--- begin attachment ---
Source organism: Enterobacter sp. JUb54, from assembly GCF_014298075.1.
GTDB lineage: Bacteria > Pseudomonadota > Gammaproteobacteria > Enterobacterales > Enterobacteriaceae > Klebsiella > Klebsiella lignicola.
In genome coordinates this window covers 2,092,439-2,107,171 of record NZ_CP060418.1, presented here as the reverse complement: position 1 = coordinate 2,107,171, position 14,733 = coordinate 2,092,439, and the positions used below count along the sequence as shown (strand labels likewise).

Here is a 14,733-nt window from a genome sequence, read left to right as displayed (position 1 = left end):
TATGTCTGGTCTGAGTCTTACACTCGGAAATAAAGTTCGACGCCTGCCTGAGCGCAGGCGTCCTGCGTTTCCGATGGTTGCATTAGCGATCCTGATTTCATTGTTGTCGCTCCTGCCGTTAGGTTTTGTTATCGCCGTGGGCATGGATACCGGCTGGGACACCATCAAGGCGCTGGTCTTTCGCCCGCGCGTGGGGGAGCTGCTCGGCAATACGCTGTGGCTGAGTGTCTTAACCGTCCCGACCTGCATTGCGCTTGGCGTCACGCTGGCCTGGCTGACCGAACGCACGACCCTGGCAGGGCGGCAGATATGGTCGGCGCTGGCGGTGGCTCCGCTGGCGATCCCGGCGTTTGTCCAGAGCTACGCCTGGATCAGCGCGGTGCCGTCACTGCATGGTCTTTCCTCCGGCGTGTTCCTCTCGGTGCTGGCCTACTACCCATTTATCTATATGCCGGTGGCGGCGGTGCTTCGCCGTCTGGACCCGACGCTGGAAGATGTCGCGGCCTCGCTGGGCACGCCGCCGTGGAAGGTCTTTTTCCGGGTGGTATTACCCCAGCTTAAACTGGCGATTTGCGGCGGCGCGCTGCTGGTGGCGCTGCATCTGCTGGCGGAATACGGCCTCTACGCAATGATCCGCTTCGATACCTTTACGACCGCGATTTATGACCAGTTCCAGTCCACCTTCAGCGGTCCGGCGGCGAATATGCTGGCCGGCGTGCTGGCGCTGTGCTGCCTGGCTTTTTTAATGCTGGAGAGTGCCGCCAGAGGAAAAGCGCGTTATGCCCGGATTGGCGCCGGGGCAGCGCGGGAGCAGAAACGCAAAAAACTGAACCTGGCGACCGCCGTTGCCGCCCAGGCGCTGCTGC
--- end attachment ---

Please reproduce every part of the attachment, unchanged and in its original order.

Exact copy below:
Source organism: Enterobacter sp. JUb54, from assembly GCF_014298075.1.
GTDB lineage: Bacteria > Pseudomonadota > Gammaproteobacteria > Enterobacterales > Enterobacteriaceae > Klebsiella > Klebsiella lignicola.
In genome coordinates this window covers 2,092,439-2,107,171 of record NZ_CP060418.1, presented here as the reverse complement: position 1 = coordinate 2,107,171, position 14,733 = coordinate 2,092,439, and the positions used below count along the sequence as shown (strand labels likewise).

Here is a 14,733-nt window from a genome sequence, read left to right as displayed (position 1 = left end):
TATGTCTGGTCTGAGTCTTACACTCGGAAATAAAGTTCGACGCCTGCCTGAGCGCAGGCGTCCTGCGTTTCCGATGGTTGCATTAGCGATCCTGATTTCATTGTTGTCGCTCCTGCCGTTAGGTTTTGTTATCGCCGTGGGCATGGATACCGGCTGGGACACCATCAAGGCGCTGGTCTTTCGCCCGCGCGTGGGGGAGCTGCTCGGCAATACGCTGTGGCTGAGTGTCTTAACCGTCCCGACCTGCATTGCGCTTGGCGTCACGCTGGCCTGGCTGACCGAACGCACGACCCTGGCAGGGCGGCAGATATGGTCGGCGCTGGCGGTGGCTCCGCTGGCGATCCCGGCGTTTGTCCAGAGCTACGCCTGGATCAGCGCGGTGCCGTCACTGCATGGTCTTTCCTCCGGCGTGTTCCTCTCGGTGCTGGCCTACTACCCATTTATCTATATGCCGGTGGCGGCGGTGCTTCGCCGTCTGGACCCGACGCTGGAAGATGTCGCGGCCTCGCTGGGCACGCCGCCGTGGAAGGTCTTTTTCCGGGTGGTATTACCCCAGCTTAAACTGGCGATTTGCGGCGGCGCGCTGCTGGTGGCGCTGCATCTGCTGGCGGAATACGGCCTCTACGCAATGATCCGCTTCGATACCTTTACGACCGCGATTTATGACCAGTTCCAGTCCACCTTCAGCGGTCCGGCGGCGAATATGCTGGCCGGCGTGCTGGCGCTGTGCTGCCTGGCTTTTTTAATGCTGGAGAGTGCCGCCAGAGGAAAAGCGCGTTATGCCCGGATTGGCGCCGGGGCAGCGCGGGAGCAGAAACGCAAAAAACTGAACCTGGCGACCGCCGTTGCCGCCCAGGCGCTGCTGC